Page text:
I collected Jennifer and Michael from the nook where they were waiting, and we promptly exited, to take all our swag back to the car. Along the way, a freaky hippie-looking man in a van called me over. Inside the van were piles of Royals paraphernalia. He said he had extra tickets; did I want any? I said no, and without skipping a beat he went on to tell me that he was handicapped, wheelchair-bound, and waiting on some friend to take him inside. I recognized him as the same guy I had grinned at the night before, because after that next-to-last game, I found him an amusing sight, sitting in a wheelchair area and absolutely festooned with Royals regalia while someone took his picture. Seems if there was anything made with Royals or Rosenblatt on it, it was attached to (or hanging off of) him!

Since his friend was late and he hadn't been able to get to the giveaway tent, I jogged over to our car and retreived one of our little seats for him to add to his collection.

Pre-game ceremonies will begin on the field at 6:45 p.m. The Royals will recognize several former players including Kansas City Royals Hall of Famer Frank White, Paul Splittorff, Dennis Leonard, Willie Wilson, Chris Hatcher and many others. Wendi Rosenblatt, Johnny's granddaughter, will sing the National Anthem. Immediately afterwards will be a flyover by a RC135 Joint Reconnaissance Aircraft.

Waiting in the second wave of lines to get back in through the gates, we missed the pre-game ceremonies, but we saw the RC135 fly over. I told Michael, "See how special you are?— You get flyovers like that all the time at home!" (Since we live about five miles away from the Strategic Air Command.)

We made our way in, got Thirsty Thursday Dollar-Cokes, and a mini-pizza from the Subway® stand. Later, I told Jennifer, "I missed my chance to get one last Quarter Pound All Beef Royal Dog.

"But I guess it's for the best," I said, sadly melodramatic. "It would have probably tasted... of tears."

We missed the first half-inning amidst the crush of people, but escaped into our seats in time to see:

"Minor League Player of the Year" candidate Mike Moustakas belted a two-run homer to right-center field. The home run - which turned out to the last one hit in the ballpark - extended the 21-year old phenom's streak to eight home runs in eight games. It was his Minor League-leading 36th home run of the season.

The O-Royals took a 2-1 lead in the first inning on the strength of Moustakas' home run and never looked back.

Each team scored a run in the fourth, with Omaha's coming home on an infield single by Jarrod Dyson, his second of four hits on the night. Dyson would also collect two stolen bases and score two runs in the contest. He picked up the final hit in the 'Blatt's history with an eighth inning single.

Dyson also got the game-winning out, when a lazy fly ball off the bat of Round Rock's Brandon Barnes settled into his glove, sealing a 6-2 victory for the hometown Royals. Dyson's routine catch was the final play in Rosenblatt Stadium's 62-year history as a professional baseball stadium.

After the game, Jesse Cuevas addressed the crowd while his ground crew dug up home plate — to be sent, by request, to the National Baseball Hall of Fame in Cooperstown.

The plate at Cooperstown Real live dirt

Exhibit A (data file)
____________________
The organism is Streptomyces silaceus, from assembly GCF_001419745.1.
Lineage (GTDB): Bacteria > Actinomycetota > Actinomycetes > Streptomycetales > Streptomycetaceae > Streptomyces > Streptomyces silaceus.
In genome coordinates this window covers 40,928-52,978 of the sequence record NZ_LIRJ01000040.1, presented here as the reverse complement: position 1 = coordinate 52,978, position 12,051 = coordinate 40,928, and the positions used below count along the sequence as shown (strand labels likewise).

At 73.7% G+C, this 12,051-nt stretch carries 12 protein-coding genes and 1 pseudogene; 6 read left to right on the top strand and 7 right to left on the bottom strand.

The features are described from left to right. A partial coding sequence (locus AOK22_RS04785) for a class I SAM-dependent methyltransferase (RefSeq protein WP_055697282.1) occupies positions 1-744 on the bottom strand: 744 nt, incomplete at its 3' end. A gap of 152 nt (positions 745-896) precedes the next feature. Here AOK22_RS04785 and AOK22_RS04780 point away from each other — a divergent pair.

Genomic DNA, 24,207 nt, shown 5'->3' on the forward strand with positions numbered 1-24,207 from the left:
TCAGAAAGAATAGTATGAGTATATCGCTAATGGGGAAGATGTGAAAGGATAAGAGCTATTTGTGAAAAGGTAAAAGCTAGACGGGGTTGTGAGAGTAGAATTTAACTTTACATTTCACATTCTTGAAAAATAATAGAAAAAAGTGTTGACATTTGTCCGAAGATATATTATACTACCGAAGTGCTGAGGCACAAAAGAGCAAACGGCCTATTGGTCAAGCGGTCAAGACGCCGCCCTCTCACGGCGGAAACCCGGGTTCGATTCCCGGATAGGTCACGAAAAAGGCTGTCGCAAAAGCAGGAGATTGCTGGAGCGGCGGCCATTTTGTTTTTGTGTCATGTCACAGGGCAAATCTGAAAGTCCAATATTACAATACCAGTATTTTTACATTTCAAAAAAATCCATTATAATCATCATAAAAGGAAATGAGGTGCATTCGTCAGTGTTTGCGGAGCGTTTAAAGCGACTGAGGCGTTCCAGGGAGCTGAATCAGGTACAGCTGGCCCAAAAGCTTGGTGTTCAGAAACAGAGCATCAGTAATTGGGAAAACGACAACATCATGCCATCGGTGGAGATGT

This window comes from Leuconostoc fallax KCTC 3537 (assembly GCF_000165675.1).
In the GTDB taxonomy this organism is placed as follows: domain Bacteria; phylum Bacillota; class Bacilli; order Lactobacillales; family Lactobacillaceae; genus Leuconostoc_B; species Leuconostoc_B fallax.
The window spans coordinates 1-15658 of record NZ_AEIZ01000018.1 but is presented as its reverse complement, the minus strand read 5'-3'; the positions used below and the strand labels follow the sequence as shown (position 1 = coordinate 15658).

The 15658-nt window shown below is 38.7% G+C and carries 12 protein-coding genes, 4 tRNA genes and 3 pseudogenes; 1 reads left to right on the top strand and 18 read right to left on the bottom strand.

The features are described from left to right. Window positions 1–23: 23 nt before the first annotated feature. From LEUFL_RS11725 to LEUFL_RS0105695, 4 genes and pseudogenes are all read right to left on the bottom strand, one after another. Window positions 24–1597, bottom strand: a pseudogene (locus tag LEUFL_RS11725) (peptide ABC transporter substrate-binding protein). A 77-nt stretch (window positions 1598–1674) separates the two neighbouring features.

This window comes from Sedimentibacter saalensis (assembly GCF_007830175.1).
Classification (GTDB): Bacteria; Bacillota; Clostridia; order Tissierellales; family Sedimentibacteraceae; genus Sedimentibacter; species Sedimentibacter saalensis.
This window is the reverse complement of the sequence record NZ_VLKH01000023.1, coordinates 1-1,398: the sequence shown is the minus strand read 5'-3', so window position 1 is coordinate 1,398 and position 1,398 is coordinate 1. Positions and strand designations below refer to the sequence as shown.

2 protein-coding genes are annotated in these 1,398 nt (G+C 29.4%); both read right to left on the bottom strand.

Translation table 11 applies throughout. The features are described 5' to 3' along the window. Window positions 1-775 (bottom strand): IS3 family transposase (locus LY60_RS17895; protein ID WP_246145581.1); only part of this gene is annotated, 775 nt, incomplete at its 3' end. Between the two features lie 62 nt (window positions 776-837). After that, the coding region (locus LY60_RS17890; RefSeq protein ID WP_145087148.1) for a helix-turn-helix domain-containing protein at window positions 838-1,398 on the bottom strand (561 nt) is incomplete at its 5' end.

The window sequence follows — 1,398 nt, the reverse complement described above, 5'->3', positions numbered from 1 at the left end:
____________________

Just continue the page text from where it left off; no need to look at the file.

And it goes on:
The Hall of Fame has the plate, but at least I got some of the dirt.

On a shelf in my room at home I had a baseball, covered with autographs of the 1975 Kansas City Royals, including pitcher Paul Splittorff, the winningest pitcher in Royals history. (On May 25, 2011, Splittorff died at his home in the Kansas City suburb of Blue Springs of complications from skin cancer. He was 64.)

Splittorff, who won 163 games in Kansas City, played on Omaha's 1969 and 1970 championship teams.

Decades later, Splittorff was able to watch his son, Jamie, pitch at Rosenblatt during the 1993 College World Series. He remarked on how special this was, since it was the only ballpark that he and his son both competed in.

And that was one of Rosenblatt's primary appeals, in that its longevity united the generations. This point was illustrated in dramatic fashion at the end of the evening, when septuagenarian Steve Rosenblatt stepped into the batter's box to deliver one last hit. The pitcher was Tommy Kelly, grandson of Tom Kelly who threw the very first pitch at the stadium in 1948.

Steve, the son of stadium namesake (and former Omaha mayor) Johnny Rosenblatt, told the crowd that "If I hit one that I think Johnny Rosenblatt would be proud of, I'll give the thumbs-up and we'll start the fireworks." After scattering a few balls around the infield to growing applause, Steve hit a sharp grounder past third base.

He smiled, gave the thumbs-up and the lights went out at Rosenblatt Stadium.

In the dim light after the fireworks show, I stood with a sad smile and watched the stadium empty, masses of people funneling out of the exits and dispersing into the night. As the crowd thinned, Jennifer and Michael waited patiently while I kept standing, just looking around, a montage of memories flashing through my mind. It was really sinking in that this would be the last time I would ever see the place, so I stood for a long time in the darkened stillness, watching ghosts.

After about fifteen minutes, most of the people had left and the stadium sat silent and empty. I actually had to fight back tears when the PA system came back on to play one last song.